viewed as a closed-loop system, or a system that uses redundancy to
what is being said is truly understood and there are no ambiguities or
discrepancies in the communication process.
The process of pilot/controller communication is further complicated by
environmental variables known as clipping, masking, and
(p.141). Masking occurs when speech is difficult to understand because
unwanted noise. For example, the cockpit of an aircraft (particularly
takeoff and climb phases) can be quite noisy. This masking of important
pilot/controller instructions can lead to misunderstandings or having
repeated instructions a number of times.
Clipping occurs when a speaker does not use a microphone properly. A
inadvertently begin to speak before keying a microphone, or, unkey the
microphone before finishing his or her transmission. This can lead to
communication, clutter, and frustration for others using the frequency.
Blocking is a very common problem in ATC communications. If two pilots
trying to inadvertently transmit at the same time, the transmission
blocked and everyone listening on the frequency will hear an ever
"screeching" or irritating "whistle". A "stuck"
microphone can literally prevent everyone from talking or listening on
Blocking may have been a contributing factor in the worst aviation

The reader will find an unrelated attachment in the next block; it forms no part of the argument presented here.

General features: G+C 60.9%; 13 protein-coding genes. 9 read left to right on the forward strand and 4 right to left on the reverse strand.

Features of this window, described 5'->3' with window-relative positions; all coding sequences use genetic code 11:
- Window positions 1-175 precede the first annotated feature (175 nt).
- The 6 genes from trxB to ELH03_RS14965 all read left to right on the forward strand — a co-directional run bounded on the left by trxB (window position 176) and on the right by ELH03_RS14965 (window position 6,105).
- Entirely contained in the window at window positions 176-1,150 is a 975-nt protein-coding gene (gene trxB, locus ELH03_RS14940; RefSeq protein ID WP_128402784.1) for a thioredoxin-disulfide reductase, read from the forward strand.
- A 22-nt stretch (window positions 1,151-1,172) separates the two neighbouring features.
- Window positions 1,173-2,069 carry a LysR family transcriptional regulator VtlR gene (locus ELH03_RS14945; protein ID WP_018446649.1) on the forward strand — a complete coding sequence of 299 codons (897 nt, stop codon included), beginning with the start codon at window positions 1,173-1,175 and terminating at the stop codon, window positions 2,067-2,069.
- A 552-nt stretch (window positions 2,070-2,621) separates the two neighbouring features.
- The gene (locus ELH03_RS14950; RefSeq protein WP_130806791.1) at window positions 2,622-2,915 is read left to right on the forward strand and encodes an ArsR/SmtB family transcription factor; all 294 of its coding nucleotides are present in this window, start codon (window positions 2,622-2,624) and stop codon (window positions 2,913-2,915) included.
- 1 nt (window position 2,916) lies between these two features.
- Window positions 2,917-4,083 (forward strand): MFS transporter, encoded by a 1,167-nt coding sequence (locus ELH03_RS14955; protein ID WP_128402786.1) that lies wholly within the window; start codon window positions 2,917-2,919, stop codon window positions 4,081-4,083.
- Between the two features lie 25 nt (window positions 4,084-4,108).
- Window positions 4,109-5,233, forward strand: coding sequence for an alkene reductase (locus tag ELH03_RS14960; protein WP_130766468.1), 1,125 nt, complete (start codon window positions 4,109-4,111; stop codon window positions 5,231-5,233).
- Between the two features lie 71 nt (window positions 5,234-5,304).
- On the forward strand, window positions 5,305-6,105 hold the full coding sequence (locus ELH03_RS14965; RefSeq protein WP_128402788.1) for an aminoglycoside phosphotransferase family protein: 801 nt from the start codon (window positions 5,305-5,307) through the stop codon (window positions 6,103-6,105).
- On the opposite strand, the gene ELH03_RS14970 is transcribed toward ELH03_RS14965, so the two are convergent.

history. In 1977, at Tenerife in the Canary Islands, two 747's (one
KLM and the other by Pan Am) collided on the runway, killing 583
addition to factors such as improper terminology and weather
following extraction from the official accident investigation report
that a critical part of a takeoff clearance transmission may have been
in order to make their own position clear, they said, "We are still
taxiing down the runway." This transmission coincided with the "Stand
by for take-off ... I will call you", causing a whistling sound in the
tower transmission and making its reception in the KLM cockpit not as
clear as it should have been, even though it did not thereby become
unintelligible. (Secretary of Aviation Report on Tenerife Crash, 1978)
A final example of pilot/controller communication comes
form of similar sounding words and numbers. Misunderstanding of words
numbers is exacerbated by the environmental factors prevalent in the
(i.e., noise, vibration, chatter, etc.). Anecdotally speaking, the
understands the difficulties in sorting out words and numbers,
high workload and high ambient noise situations (i.e., just after
"five thousand" sound similar to "nine thousand?" It sure
does. Do all pilots and air traffic controllers always use the proper
aeronautical pronunciation of the number "nine" (it should be
pronounced nine-er) to mitigate this problem? Of course not. Commonly
words and numbers are just another part of the barriers to effective
communication between pilots and controllers.
Although there are a number of examples of barriers to
communications in this paper, it is by no means exhaustive. There are
examples of how the process of communication works (whether good, bad,
indifferent), which can fill a 500-page book.
Aviation happens to be one of the best models for studying the
process and its inherent flaws. This paper may have brought to light
magnitude of the communication problems in aviation; a problem for
is no quick cure or magic potion.
Pilots and air traffic controllers must understand the limitations of